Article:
(THC), there is another cannabinoid at play that deserves our attention. Cannabidiol
works to minimize the “high” from THC with neuroprotective and
anti-inflammatory properties that help mediate pain, nausea, muscle spasms, and
Our body has its own endocannabinoid system loaded with
receptors that help us maintain homeostasis in response to change; they affect
memory, mood, appetite, stress, sleep, metabolism, immune function, and
more. Stimulation of cannabinoid receptors has been shown to increase
behaviors that allow us to cope with stress, as well as fire off serotonin and
norepinephrine, facilitating the release of both excitatory and inhibitory neurotransmitters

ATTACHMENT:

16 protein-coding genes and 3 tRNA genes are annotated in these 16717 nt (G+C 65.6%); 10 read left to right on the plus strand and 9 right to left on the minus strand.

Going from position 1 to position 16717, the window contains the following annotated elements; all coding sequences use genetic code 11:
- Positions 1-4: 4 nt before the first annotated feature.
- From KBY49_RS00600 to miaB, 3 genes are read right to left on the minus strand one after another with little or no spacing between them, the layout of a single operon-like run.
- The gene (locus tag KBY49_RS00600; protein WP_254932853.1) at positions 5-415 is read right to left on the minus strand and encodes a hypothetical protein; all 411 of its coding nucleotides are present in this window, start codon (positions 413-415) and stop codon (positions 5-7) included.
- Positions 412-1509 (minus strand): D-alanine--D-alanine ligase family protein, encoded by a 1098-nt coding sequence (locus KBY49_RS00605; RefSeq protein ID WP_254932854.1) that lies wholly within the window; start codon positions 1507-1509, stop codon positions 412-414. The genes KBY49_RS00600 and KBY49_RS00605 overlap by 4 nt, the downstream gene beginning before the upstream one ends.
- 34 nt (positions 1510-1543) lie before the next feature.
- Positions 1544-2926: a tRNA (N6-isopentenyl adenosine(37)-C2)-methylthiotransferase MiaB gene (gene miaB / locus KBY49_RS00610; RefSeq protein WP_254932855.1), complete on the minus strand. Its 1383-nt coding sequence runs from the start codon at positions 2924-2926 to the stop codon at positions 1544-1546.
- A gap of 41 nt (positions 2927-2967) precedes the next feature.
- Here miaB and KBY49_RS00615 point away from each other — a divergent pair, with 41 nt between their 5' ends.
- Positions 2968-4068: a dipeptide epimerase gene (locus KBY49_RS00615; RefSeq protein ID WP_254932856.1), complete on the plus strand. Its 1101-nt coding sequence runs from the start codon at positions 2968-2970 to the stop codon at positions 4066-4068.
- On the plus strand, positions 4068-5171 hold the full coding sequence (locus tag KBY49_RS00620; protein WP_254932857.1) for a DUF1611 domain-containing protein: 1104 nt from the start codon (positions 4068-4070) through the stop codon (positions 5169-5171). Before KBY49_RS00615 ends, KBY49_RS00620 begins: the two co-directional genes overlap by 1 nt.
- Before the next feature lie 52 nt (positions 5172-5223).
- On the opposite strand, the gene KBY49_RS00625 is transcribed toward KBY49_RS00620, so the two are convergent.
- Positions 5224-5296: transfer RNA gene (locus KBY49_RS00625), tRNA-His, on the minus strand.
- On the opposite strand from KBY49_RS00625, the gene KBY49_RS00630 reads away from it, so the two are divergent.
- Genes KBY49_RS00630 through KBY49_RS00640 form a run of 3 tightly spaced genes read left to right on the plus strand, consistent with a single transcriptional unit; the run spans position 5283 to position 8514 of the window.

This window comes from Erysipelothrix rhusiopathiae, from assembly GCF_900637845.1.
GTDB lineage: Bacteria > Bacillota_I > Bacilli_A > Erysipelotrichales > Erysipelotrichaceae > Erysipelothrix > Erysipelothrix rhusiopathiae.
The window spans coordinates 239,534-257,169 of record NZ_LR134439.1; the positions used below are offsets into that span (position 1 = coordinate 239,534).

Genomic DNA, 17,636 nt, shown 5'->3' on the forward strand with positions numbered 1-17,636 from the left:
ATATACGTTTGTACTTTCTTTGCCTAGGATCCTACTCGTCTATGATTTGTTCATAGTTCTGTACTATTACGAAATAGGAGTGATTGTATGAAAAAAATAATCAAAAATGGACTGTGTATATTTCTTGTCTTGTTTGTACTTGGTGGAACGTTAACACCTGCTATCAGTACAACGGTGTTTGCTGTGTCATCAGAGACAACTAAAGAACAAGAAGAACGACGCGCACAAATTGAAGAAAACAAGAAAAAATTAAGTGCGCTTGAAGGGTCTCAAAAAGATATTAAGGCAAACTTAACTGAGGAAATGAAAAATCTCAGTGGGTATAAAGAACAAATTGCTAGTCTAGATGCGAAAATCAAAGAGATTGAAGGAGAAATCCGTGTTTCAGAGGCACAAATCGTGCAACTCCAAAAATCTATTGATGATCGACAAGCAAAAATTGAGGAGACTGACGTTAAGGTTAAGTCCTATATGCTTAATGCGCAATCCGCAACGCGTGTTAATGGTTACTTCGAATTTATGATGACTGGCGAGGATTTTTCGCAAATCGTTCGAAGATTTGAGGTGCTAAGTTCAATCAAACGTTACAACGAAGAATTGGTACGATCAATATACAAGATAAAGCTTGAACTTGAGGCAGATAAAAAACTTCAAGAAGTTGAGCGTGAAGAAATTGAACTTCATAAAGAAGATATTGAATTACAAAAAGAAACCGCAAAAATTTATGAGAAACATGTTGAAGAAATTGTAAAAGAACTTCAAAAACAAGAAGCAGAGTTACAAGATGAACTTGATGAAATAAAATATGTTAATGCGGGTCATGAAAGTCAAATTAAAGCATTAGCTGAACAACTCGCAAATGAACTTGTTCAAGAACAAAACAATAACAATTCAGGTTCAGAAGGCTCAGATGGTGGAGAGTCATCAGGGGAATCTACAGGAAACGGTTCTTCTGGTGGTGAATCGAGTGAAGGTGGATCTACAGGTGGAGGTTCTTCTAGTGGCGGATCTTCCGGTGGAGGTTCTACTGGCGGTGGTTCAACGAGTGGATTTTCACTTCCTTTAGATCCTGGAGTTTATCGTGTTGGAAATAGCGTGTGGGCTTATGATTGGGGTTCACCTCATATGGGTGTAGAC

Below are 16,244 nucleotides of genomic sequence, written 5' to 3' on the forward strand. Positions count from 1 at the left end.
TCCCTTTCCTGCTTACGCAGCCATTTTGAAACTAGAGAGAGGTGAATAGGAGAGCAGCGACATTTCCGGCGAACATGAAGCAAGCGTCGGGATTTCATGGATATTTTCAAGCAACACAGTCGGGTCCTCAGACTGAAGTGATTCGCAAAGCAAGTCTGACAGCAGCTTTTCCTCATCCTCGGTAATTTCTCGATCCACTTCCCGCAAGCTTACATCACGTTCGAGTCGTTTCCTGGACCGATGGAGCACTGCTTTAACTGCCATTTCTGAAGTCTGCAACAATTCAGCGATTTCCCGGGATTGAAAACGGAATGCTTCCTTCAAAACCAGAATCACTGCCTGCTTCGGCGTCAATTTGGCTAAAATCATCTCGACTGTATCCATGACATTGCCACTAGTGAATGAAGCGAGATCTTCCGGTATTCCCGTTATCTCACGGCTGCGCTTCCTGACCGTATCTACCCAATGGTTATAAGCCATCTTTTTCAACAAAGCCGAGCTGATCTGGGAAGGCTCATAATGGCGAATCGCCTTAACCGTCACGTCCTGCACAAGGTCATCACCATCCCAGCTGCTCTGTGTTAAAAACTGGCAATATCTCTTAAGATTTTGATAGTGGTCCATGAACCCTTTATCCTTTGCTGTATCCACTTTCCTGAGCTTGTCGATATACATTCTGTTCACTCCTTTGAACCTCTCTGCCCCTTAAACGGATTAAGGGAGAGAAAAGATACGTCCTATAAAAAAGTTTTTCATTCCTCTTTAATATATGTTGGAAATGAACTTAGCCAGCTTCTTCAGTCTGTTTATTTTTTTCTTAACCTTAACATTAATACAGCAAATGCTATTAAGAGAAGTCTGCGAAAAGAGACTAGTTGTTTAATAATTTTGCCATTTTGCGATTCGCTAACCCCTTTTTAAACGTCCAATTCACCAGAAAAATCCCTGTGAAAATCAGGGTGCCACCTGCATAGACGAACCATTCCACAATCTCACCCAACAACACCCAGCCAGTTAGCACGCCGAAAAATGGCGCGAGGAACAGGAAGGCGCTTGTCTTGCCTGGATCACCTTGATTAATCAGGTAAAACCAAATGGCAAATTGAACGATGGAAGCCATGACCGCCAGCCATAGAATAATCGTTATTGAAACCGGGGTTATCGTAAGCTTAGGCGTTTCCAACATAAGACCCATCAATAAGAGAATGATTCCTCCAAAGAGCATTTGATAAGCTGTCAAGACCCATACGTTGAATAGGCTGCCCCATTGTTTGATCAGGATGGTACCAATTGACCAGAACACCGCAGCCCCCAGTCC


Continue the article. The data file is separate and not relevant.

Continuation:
needed to maintain balance.
In PTSD, the role of cannabinoid receptors should not be
underestimated. A decrease in active cannabinoid receptors has been observed in
patients with PTSD, and using medical cannabis provides a different
mechanism of action in which receptors found in altered regions can be
activated. Stimulated cannabinoid receptors in the amygdala, for example,
potentially decrease unpleasant memories, fear, and anxiety, while receptors in
the hippocampus decrease hypervigilance and hyperarousal.
Medical cannabis shows promise to provide significant relief from PTSD symptoms, but the concern of developing a cannabis use disorder should be weighed, especially among a vulnerable population. Additional hurdles for the medicinal use of marijuana is differences in state eligibility, non-standardized distribution policies among dispensaries, and financial barriers in which medical cannabis is not covered by insurance.